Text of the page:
It’s a shaky business model: Your target audience can’t go see your movie in theaters.

The new teen romance “Five Feet Apart” features two young lovers with cystic fibrosis. But people who have the disease are likely to stay away from theaters for fear of infection.

“It’s a real Catch-22,” said Darlene Wagner, whose daughter has CF.

“People with CF really want to see this movie about their lives, but the risk is too high. The precaution is so strong to stay healthy.”

CF patients are warned to stay at least 6 feet apart, lest they spread cross-infections through sneezing or coughing. Going to a movie theater means the possibility of unknowingly being within that distance of other people with CF.

The film, which opens nationwide this weekend, stars Cole Sprouse and Haley Lu Richardson as two CF patients who fall for each other in the hospital. The title suggests that they break the barrier of the 6 feet rule.

Wagner’s daughter, MaKarleigh Kotema, 13, said she has watched the “Five Feet Apart” trailer “like, 15 million times.” For her, the appeal is all about the casting. She has a mad-crazy crush on Cole Sprouse, who stars as Jughead in “Riverdale” on the CW, and is known to another generation as Cody on “The Suite Life of Zack and Cody.”

MaKarleigh defines her deep affections in just two words: “He’s cute!”

 

CF treatment

Every three months of her life, MaKarleigh and her mom have made the trek from Louisville to Akron Children’s Hospital for regular treatments.

MaKarleigh, a seventh-grader at Louisville Middle School, takes three pills before breakfast, three pills at lunch, three at dinner and three before any snacks. At home, she has a therapy vest that she wears two to three times a day, which compresses her lungs and helps her cough out bacteria, and a breathing machine.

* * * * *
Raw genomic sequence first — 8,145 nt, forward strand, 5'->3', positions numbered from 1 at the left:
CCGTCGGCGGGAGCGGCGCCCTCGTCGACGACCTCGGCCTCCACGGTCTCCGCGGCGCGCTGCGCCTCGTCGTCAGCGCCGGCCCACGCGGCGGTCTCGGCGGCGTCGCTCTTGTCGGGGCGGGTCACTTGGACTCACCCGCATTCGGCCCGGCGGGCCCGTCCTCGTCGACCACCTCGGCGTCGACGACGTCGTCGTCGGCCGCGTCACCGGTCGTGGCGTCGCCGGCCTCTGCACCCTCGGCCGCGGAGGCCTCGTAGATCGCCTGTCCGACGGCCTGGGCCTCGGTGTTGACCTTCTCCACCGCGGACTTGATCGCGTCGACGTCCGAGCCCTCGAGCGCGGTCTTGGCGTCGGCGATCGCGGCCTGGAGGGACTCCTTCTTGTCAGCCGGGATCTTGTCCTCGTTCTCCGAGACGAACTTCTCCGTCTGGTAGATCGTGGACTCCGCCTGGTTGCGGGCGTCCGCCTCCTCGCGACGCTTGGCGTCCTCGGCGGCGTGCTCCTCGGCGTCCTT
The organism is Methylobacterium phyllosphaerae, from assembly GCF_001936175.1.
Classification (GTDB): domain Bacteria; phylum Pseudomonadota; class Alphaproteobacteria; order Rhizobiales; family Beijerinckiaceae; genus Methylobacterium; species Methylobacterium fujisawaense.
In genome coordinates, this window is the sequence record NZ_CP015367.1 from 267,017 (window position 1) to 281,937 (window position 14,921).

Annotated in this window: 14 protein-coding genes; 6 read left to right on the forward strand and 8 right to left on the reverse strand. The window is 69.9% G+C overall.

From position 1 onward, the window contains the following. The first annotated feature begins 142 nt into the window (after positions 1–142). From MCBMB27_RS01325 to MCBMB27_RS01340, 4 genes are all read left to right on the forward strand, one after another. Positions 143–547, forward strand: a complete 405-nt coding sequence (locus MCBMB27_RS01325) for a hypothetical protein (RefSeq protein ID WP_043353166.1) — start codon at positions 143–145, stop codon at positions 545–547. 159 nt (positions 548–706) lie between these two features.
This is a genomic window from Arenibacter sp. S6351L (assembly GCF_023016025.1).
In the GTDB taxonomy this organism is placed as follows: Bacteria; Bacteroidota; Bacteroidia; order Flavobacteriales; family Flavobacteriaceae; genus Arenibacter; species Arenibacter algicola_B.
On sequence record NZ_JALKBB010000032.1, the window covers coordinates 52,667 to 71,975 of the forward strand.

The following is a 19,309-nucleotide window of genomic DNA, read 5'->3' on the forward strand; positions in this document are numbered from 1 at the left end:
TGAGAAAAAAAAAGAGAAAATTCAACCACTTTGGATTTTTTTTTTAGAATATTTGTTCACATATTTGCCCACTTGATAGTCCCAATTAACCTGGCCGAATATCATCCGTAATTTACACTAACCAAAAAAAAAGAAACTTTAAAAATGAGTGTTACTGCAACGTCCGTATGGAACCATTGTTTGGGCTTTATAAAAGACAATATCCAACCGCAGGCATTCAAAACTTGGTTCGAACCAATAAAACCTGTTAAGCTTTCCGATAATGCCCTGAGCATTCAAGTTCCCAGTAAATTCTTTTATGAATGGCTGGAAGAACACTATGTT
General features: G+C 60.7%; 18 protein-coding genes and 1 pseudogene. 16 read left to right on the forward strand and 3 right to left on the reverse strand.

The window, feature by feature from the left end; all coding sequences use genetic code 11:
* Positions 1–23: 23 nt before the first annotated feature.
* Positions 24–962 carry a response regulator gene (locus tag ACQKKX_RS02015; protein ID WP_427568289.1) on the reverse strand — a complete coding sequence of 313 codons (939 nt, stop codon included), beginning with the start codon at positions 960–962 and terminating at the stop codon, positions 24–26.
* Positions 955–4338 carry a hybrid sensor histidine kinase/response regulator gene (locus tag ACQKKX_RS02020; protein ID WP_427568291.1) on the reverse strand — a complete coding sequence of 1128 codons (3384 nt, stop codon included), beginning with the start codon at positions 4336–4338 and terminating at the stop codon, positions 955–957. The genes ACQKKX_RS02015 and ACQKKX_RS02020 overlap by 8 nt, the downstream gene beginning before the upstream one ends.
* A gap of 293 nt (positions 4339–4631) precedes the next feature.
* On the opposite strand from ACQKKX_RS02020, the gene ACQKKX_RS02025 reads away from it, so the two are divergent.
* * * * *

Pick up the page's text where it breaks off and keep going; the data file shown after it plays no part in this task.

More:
CF is a genetic disease that affects the lungs and pancreas.

“It causes many of the secretions in the body to be thicker than they should be,” said Dr. Gregory Omlor, a pediatric pulmonologist at Akron Children’s Hospital and director of the Lewis H. Walker CF Center.

“In your lungs, the mucus is very thick, so the bacteria that would normally be coughed out stays in the lungs and causes chronic infection. Patients also don’t absorb their food well because of thick secretions in the pancreas, so [the medications] replace their enzymes before they eat their meal.”

The hospital treats about 120 pediatric patients, from newborns to age 17, and another 120 adults, their oldest being 64.

Omlor said that a fairly new treatment method called CFTR Modulators has already increased the median survival age from 42 to 47 years.

Because CF patients can infect each other, extensive protocols are followed at the hospital to keep patients separated. At Akron Children’s, which is an accredited CF center, patients are treated by a team that includes doctors, nurses, nurse practitioners, genetic counselors, social workers and nutritionists.

“Years ago, they used to have camps where all of the kids could hang out together and share hospital rooms, but now they are more socially isolated,” said Betsy Bryson, a pediatric nurse practitioner at ACH who has worked with CF patients for 38 years.

A major study in 2003 set guidelines for infection prevention, which were updated in 2013. Initially, staying 4 feet apart was suggested. It was later extended to 6 feet.